Everywhere you look, blockchain is grabbing headlines. From sudden cryptocurrency highs and lows to announcements of increasing federal oversight, it has made waves across economic sectors and become frequent dinner table talk. Nobel Prize laureates, former political leaders, and celebrities alike are weighing in. 

Most recently, the collapse of the popular cryptocurrency exchange FTX in November 2022 has raised pressing questions for investors at every level. FTX’s founder, Sam Bankman-Fried, who may now face prison time for fraud, could be considered a personification of blockchain’s ambitious promises and sharp downward turns thus far. 

The current volatility of decentralized finance risks ending blockchain’s upward arc altogether. Many are asking: what’s next for this unique technology?

 Like digital revolutions before it — including the creation of TCP/IP, Windows, and email — the road to blockchain’s widespread adoption has been lengthy and nonlinear. Its future depends on reputation and the willingness of major financial players to buy in, which probably won’t happen overnight. For comparison, consider the screen on which you are reading this. The nascent technology for computers emerged in the late 19th century, but personal computers wouldn’t be common (or affordable) until the 1980s — nearly one hundred years later.  

In the coming decades, new use cases for blockchain will likely surface, more traditional economic institutions will embrace it, and stronger international policies will be implemented to keep the technology secure and functional. Here’s how those steps might take shape.


Promising Applications for Blockchain

Blockchain technology serves as an independent ledger of transactions —- making it ideal for digital asset acquisition. Its transparent, shared databases have attracted people from the art world, healthcare management, Wall Street, and more. As time passes, it appears that the most enduring applications for blockchain technology will be storing smart contracts and managing large data sets.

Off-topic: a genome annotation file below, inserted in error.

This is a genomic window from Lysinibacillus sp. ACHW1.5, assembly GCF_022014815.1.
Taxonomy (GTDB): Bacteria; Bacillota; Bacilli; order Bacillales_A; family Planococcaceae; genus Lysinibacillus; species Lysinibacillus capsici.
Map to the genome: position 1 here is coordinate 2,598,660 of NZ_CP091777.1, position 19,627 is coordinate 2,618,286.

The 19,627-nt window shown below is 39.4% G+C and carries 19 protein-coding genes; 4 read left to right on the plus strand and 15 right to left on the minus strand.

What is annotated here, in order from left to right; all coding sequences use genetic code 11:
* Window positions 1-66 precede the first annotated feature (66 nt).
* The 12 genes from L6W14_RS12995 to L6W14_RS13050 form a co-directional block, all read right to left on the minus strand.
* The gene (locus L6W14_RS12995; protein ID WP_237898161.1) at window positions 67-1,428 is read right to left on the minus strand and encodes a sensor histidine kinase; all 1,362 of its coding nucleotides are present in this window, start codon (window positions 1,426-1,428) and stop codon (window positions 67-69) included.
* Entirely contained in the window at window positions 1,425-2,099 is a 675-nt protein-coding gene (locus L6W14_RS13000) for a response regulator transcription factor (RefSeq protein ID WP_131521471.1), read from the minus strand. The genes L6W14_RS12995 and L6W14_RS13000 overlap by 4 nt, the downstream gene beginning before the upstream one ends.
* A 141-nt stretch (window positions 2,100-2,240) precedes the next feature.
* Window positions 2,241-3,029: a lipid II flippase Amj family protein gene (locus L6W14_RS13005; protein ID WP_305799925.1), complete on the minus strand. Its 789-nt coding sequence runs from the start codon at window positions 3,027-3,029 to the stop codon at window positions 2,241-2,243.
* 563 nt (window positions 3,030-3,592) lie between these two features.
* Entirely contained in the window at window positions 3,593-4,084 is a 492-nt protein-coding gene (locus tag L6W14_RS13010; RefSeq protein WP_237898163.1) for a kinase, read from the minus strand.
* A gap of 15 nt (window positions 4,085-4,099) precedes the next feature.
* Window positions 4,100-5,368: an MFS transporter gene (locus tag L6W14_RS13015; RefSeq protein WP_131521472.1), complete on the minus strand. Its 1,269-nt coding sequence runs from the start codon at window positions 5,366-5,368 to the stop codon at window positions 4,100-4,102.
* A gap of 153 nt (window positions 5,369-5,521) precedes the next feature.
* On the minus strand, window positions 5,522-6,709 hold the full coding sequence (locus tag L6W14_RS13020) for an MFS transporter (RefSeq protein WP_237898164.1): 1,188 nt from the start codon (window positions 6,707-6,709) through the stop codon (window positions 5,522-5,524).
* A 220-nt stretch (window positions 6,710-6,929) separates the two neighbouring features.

Smart contracts allow for a seller and buyer to execute the terms of an agreement without third-party verification. This cuts down on the need for intermediaries like brokers, saving time and money on each asset transfer made through blockchain. Smart contracts could have a major role to play in insurance, supply chain management, and the certification of property deeds.

Data management could also be simplified by implementing blockchain programs. In a sector like healthcare, the secure nature of blockchain could help medical professionals manage and exchange confidential health records and monitor the spread of major diseases. 

Non-fungible tokens (NFTs) and digital currencies may be newsworthy now, but these other uses for blockchain are more likely to convince a larger audience of the technology’s merits.


Greater Institutional Acceptance

Blockchain’s use cases highlight its versatility, which could, in turn, lead to quicker adoption. However, like anything new in the financial sector, its reputation has an even larger influence over its sustained success. As always, it helps to know a guy. In the case of blockchain, that could look like a trusted and proven Silicon Valley CEO taking a risk on the technology or a major financial institution accepting cryptocurrencies as a form of valid payment.  

So far, that acceptance has been halting and slow. Companies like Venmo and Paypal now allow users to accept Bitcoin payments on their platforms. Banking titans such as Morgan Stanley have also shown interest in the technology, offering wealthy clients with “an aggressive risk tolerance” the option to access Bitcoin funds. 

 Only time will tell if these gradual integrations will lead to the long-term utilization of blockchain. It may be years or decades before the digital currency is as unremarkable as dollar bills.  


Increasing Security and Regulation

One of the main selling points of blockchain is its decentralized nature. Rather than a bank or federal authority at its core to approve transactions and verify financial claims, blockchain boasts a semi-democratic system of checks and balances.  

But the proliferation of crypto scammers and frequent criminal usage of blockchain technology threatens these ideals. These activities have drawn the eye of several government bodies, including the FBI, SEC, and the White House. 

Federal policies already struggle to keep pace with digital evolutions — from the outsized role of social media platforms to the ethics of advanced AI programs — and blockchain poses another problem for regulators. To protect investors, both big and small, regulations will be necessary. While some countries, including China, Nepal, and Morocco, have banned cryptocurrencies outright, others are considering legislation supporting technological advancement and reassuring investors. 

U.S. President Biden’s first-ever crypto regulation framework proposes modifications to existing finance laws to include digital currencies. It also recommends an assessment of NFTs by the summer of 2023. While some early crypto enthusiasts balk at any oversight, many are hoping for a measured approach that cuts down on digital financial fraud and makes blockchain a safer bet for investors.